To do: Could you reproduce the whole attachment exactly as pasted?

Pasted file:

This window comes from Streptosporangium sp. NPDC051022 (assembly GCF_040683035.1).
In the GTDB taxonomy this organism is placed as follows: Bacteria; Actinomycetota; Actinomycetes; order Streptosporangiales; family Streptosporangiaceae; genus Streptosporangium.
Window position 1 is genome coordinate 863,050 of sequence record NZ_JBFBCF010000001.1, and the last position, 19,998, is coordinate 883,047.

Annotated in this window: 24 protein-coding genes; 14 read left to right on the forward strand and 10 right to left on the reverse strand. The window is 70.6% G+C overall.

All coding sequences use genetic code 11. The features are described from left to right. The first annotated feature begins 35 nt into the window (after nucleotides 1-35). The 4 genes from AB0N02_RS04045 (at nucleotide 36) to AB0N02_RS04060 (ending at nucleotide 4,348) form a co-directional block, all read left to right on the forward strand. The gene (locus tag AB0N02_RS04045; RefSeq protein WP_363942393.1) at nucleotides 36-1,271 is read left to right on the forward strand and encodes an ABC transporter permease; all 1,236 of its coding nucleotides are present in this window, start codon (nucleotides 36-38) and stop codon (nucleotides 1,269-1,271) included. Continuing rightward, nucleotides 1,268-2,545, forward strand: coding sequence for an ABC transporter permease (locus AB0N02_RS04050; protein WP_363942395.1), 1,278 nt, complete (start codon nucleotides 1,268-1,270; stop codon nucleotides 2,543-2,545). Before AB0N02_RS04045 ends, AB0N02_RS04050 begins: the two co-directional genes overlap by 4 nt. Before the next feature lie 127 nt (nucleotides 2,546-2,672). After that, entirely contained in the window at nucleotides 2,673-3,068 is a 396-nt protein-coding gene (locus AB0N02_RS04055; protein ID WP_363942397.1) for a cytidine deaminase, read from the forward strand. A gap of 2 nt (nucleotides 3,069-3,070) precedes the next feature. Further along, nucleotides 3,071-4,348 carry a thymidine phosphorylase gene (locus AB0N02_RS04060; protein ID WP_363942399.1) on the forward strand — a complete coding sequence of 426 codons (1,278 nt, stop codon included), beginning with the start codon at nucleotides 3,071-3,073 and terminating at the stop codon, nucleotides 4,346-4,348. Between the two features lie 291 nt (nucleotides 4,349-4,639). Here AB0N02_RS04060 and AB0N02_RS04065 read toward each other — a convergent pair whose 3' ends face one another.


This window comes from Streptosporangium sp. NPDC051022 (assembly GCF_040683035.1).
In the GTDB taxonomy this organism is placed as follows: Bacteria; Actinomycetota; Actinomycetes; order Streptosporangiales; family Streptosporangiaceae; genus Streptosporangium.
Window position 1 is genome coordinate 863,050 of sequence record NZ_JBFBCF010000001.1, and the last position, 19,998, is coordinate 883,047.

Annotated in this window: 24 protein-coding genes; 14 read left to right on the forward strand and 10 right to left on the reverse strand. The window is 70.6% G+C overall.

All coding sequences use genetic code 11. The features are described from left to right. The first annotated feature begins 35 nt into the window (after nucleotides 1-35). The 4 genes from AB0N02_RS04045 (at nucleotide 36) to AB0N02_RS04060 (ending at nucleotide 4,348) form a co-directional block, all read left to right on the forward strand. The gene (locus tag AB0N02_RS04045; RefSeq protein WP_363942393.1) at nucleotides 36-1,271 is read left to right on the forward strand and encodes an ABC transporter permease; all 1,236 of its coding nucleotides are present in this window, start codon (nucleotides 36-38) and stop codon (nucleotides 1,269-1,271) included. Continuing rightward, nucleotides 1,268-2,545, forward strand: coding sequence for an ABC transporter permease (locus AB0N02_RS04050; protein WP_363942395.1), 1,278 nt, complete (start codon nucleotides 1,268-1,270; stop codon nucleotides 2,543-2,545). Before AB0N02_RS04045 ends, AB0N02_RS04050 begins: the two co-directional genes overlap by 4 nt. Before the next feature lie 127 nt (nucleotides 2,546-2,672). After that, entirely contained in the window at nucleotides 2,673-3,068 is a 396-nt protein-coding gene (locus AB0N02_RS04055; protein ID WP_363942397.1) for a cytidine deaminase, read from the forward strand. A gap of 2 nt (nucleotides 3,069-3,070) precedes the next feature. Further along, nucleotides 3,071-4,348 carry a thymidine phosphorylase gene (locus AB0N02_RS04060; protein ID WP_363942399.1) on the forward strand — a complete coding sequence of 426 codons (1,278 nt, stop codon included), beginning with the start codon at nucleotides 3,071-3,073 and terminating at the stop codon, nucleotides 4,346-4,348. Between the two features lie 291 nt (nucleotides 4,349-4,639). Here AB0N02_RS04060 and AB0N02_RS04065 read toward each other — a convergent pair whose 3' ends face one another.